1. Take two lists, sorted in the same manner
  2. If the left side is less than the right side, then the right side is missing that value so add it to your "missing list" and increment the cursor for the left side.
  3. If they are equal, then increment both,
  4. If the right side is less than the left side, then only increment the right side (optionally add to the "must delete" list).

This process is sometimes refered to as the "Old Master/New Master" process and is extremely fast as your only walking both lists once.

Simple example:

var
  ListL : tStringList; // the left list
  ListR : tSTringList; // the right list
  ListA : tSTringList; // the Add List (should start empty)
  ListD : tStringList; // the Delete list (should start empty)
  iCurL : integer;     // Left Cursor
  iCurR : integer;     // Right Cursor
  iRes  : integer;     // result of compare
begin
  iCurL := 0;
  iCurR := 0;
  ListL := tStringList.create;
  ListR := tSTringList.create;
  ListA := tSTringList.create;
  ListD := tStringList.create;
  InitAndLoadLists(ListL,ListR,ListA,ListD);
  while (iCurL <= ListL.Count-1) and (iCurR <= ListR.Count-1) do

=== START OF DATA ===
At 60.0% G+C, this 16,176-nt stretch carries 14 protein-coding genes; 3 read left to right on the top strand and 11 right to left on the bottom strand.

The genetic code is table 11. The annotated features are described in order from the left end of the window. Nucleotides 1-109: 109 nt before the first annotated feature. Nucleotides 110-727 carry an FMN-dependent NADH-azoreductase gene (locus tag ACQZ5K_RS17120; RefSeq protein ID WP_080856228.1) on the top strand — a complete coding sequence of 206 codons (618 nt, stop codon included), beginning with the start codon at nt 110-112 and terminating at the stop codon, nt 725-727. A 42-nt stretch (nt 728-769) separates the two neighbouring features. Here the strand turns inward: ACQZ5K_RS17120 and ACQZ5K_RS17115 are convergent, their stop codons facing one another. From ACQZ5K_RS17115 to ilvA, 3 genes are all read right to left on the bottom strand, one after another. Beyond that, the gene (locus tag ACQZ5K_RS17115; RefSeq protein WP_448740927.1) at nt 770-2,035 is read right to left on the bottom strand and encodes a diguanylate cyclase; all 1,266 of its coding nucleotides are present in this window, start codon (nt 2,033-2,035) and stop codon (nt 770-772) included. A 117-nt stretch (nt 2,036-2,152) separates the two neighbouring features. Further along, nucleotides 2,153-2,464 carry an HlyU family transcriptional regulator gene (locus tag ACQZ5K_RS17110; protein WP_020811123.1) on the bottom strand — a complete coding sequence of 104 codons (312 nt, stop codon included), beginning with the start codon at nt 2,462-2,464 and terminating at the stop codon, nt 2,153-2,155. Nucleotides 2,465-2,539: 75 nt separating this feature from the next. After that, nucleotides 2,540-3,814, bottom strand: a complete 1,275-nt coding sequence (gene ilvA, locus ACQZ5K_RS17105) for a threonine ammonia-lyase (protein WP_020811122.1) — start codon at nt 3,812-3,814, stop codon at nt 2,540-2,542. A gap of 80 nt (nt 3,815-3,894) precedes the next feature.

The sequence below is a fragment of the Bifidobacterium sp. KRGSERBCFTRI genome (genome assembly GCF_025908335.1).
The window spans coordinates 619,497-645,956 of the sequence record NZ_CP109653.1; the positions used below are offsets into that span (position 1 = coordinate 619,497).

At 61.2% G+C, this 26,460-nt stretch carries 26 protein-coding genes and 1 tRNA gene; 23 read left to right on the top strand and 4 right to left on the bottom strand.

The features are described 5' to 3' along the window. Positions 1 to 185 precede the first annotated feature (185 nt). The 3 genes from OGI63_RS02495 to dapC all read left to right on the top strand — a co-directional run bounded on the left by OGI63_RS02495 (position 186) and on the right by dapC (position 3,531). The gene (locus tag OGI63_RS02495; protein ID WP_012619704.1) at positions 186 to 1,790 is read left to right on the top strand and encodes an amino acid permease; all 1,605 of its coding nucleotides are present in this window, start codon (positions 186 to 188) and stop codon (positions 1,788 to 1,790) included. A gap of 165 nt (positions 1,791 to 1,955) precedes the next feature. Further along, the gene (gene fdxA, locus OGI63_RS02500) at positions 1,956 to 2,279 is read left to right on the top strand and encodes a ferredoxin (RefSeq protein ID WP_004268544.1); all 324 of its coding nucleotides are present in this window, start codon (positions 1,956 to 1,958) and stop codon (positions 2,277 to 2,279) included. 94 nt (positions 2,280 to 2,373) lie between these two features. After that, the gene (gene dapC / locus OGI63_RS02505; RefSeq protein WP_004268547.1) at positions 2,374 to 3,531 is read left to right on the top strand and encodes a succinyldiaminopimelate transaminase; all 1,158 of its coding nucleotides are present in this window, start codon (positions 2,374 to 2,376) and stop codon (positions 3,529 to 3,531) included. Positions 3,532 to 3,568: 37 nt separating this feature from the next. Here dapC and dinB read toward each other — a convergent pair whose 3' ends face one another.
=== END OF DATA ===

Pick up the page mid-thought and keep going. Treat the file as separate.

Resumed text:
begin
      iRes := CompareStr(ListL.Strings[iCurL],ListR.Strings[iCurR]);
      if iRes = 0 then
        begin
          inc(iCurL);
          inc(iCurR);
        end;
      if iRes < 0 then
        begin
          ListA.Add(ListL.Strings[iCurL]);
          inc(iCurL);
        end;
      if iRes > 0 then
        begin
          listD.Add(ListR.Strings[iCurR]);
          inc(iCurR);
        end;
    end;
  while (iCurL <= ListL.Count-1) do
    begin
      listA.Add(ListL.Strings[iCurL]);
      inc(iCurL);
    end;
  while (iCurR <= ListR.Count-1) do
    begin
      listD.Add(ListR.Strings[iCurR]);
      inc(iCurR);
    end;
  ShowMessage( 'ADDS' + ^M+^J + ListA.Text);
  ShowMessage( 'DELS' + ^M+^J + ListD.Text);
end;

The following code is what I used for testing. This is just an example, but in a real world situation I would build my keys so that they would sort properly, right padding numbers, and forcing case where appropriate. If your using the turbo power sort routines, you can use TWO sorts instead of two lists, but the end effect is the same.

procedure InitAndLoadLists(ListL, ListR, ListA, ListD: TStringList);
begin
  ListL.Add('A,1');
  ListL.Add('B,3');
  ListL.Add('C,2');
  ListR.Add('A,2');
  ListR.Add('B,3');
  ListR.Add('C,4');
end;

Edit: Code tested in Delphi 2009 and behaves properly.

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SELECT letter,number FROM lettersTable l , numbersTable n WHERE
(
	SELECT count(*) 
	FROM 
		(
			SELECT * 
			FROM combinationsTable 
			WHERE l.letter=combinationsTable.letter AND n.number = combinationsTable .number
		) AS temp
) = 0;

This relies on SELECT * FROM A,B testing all combinations (implicit cross-join).